From The Rector…
Spoilers below—you’ve been warned…
The New York Times bought Wordle less than a month ago and they have already ruined it. Ok, maybe they haven’t RUINED it—but they have created a new website and they have banned certain words from being used. For instance, slave will never be the answer to a Wordle—and I get that—neither will wench—I didn’t realize it was non-pc to use that one. It’s not really the censorship that bothers me. It is the fact that there are now two Wordle websites.
That may seem like a little thing and on the surface of things, it is. But I don’t simply play Wordle to tease my brain; I enjoy the camaraderie I enjoy with all my other fellow Wordle buddies—be they here or abroad, stranger, friend, or family member. Wordle was a means of connection—a way of growing in relationship with common humanity. We were all doing the same word: one word every day, five letters, six attempts. Now we have introduced a second site, a second possibility—it’s chaos I tell you.
Steve and I discovered this second site launched by the New York Times this morning when I was completely stumped by the letter combination and Steve bragged he had gotten his in three tries. Granted, Steve is smarter than me, but I was at a complete loss. I know we start with the same word every morning—SOARE—I had gotten three letters from that combination and a fourth from my next attempt, but those four letters did not seem to fit any other word I knew. Steve looked over my shoulder at my screen and realized we were not working with the same word—mine had a “G” and his did not. That is when we began to figure out that the NYT had launched its own site with its own established standards. So much for the original Wordle.
We seem to have a pattern of taking things over and messing them up. It traces all the way back to the Garden and Adam and Eve. They desired to possess the knowledge of good and evil and for a minute, things seem great—then they realize they are naked, get kicked out of the garden, experience labor pains—in childbirth and in actually having to get a job now—and disappoint the one who loved them unconditionally. It doesn’t take long for us to mess stuff up.
The consequences of that original sin continue to haunt us. We still desire to own and possess whatever we think will bring us pleasure or joy or security or power or wealth. Those things are an idol to us—they stand in for God who is the only true source of our pleasure and joy and security and power and wealth. Sometimes those possessions are people or material things or even websites. Other times those possessions are immaterial—cultural mores, law codes, unspoken rules like don’t wear white after Labor Day. The idols we worship are the things we prioritize over another human being be they family, friend, or stranger. When our loyalty to those things is of higher priority than our loyalty to God and that which he has created—we are guilty of idol worship. And none of us are exempt.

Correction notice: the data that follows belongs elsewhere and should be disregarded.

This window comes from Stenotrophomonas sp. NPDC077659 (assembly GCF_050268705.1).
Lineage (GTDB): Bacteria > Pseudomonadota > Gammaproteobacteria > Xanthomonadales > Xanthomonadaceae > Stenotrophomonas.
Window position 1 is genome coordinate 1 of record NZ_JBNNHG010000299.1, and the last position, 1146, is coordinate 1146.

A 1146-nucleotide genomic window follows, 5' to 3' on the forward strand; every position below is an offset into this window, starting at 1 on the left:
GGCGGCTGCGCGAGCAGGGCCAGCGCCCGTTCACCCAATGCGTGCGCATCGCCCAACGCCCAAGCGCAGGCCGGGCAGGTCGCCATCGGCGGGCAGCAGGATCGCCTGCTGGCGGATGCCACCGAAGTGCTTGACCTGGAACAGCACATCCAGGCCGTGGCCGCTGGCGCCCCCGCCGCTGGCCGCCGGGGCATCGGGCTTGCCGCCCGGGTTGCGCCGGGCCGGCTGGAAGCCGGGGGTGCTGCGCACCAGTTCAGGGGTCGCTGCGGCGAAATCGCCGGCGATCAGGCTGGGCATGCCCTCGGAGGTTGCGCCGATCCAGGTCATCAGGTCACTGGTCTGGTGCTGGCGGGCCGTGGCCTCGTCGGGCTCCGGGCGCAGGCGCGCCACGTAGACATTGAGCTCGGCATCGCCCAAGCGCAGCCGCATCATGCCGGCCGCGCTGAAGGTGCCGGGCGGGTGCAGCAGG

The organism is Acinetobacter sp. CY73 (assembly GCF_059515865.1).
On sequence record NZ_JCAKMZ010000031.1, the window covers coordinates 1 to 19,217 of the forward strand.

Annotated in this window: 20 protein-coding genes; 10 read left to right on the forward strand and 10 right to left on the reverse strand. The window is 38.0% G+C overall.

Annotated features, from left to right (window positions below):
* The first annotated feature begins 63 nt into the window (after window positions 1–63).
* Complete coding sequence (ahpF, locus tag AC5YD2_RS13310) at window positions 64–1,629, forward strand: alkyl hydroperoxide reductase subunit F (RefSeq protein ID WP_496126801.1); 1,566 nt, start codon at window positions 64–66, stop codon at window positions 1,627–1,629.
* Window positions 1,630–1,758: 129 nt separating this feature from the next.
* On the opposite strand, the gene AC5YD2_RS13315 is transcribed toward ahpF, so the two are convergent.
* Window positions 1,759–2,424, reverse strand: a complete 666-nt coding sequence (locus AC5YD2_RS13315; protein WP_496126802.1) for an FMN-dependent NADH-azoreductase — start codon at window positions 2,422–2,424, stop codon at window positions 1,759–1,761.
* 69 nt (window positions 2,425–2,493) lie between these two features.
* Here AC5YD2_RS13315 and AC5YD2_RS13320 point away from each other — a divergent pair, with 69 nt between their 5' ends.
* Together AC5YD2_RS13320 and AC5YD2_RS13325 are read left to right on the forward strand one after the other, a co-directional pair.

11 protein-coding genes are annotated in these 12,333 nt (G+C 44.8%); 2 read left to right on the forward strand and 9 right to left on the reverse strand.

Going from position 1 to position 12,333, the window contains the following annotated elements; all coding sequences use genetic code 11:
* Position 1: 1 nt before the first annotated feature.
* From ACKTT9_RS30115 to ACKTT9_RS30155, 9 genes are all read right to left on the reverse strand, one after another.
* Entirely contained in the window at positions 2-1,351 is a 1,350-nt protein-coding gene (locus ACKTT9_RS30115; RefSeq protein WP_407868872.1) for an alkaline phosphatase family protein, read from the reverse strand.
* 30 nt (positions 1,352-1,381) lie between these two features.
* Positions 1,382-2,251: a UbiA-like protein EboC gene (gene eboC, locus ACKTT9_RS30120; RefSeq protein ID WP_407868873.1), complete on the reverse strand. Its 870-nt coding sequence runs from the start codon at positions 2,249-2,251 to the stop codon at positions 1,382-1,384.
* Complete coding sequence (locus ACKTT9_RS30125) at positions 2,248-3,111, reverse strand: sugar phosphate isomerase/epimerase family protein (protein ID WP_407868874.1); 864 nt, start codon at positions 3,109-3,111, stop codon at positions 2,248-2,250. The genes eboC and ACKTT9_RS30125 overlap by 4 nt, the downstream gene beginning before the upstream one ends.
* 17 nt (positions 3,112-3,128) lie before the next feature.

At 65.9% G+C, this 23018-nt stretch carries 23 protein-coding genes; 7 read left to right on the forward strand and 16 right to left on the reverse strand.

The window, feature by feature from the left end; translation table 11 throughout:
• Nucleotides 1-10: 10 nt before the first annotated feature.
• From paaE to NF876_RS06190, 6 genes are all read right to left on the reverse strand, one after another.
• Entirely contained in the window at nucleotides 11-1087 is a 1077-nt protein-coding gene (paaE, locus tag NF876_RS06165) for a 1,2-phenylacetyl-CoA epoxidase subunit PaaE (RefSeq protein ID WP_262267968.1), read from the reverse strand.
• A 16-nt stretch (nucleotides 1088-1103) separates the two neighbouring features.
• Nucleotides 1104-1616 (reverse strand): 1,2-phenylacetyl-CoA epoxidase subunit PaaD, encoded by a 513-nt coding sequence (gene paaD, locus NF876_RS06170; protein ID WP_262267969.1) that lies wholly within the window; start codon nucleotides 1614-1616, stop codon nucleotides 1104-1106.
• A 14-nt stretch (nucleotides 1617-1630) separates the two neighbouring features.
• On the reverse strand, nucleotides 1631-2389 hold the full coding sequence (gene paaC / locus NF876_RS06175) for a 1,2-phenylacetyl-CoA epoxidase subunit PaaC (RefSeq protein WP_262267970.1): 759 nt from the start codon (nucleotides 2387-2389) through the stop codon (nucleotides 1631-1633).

Though we may all be guilty of that original sin played out in the Garden, we are also all acquitted by the incarnation and resurrection of Jesus Christ. By his life we are taught how to love and how to live. By his death we are set free to do so in this world so that we can also do so in the next. God put the world to right through Jesus and we are the benefactors of that righteousness.
The real problem is that we think we can do it better than God. We see the world around us and instead of making friends with it and entering into relationship, we want to fix it, conquer it, ignore it, or hope and pray that someone somewhere will do something. Whether we are drawn to the world or repulsed by it—we would do well to remember that it is God’s world and not our own. We can neither possess it or perfect it—but we can connect with it and grow with it doing the work that is pleasing in God’s sight.
Maybe the New York Times would do well to learn that lesson. They may have bought Wordle—but it didn’t need fixing. It simply needed to grow.
Light and Life,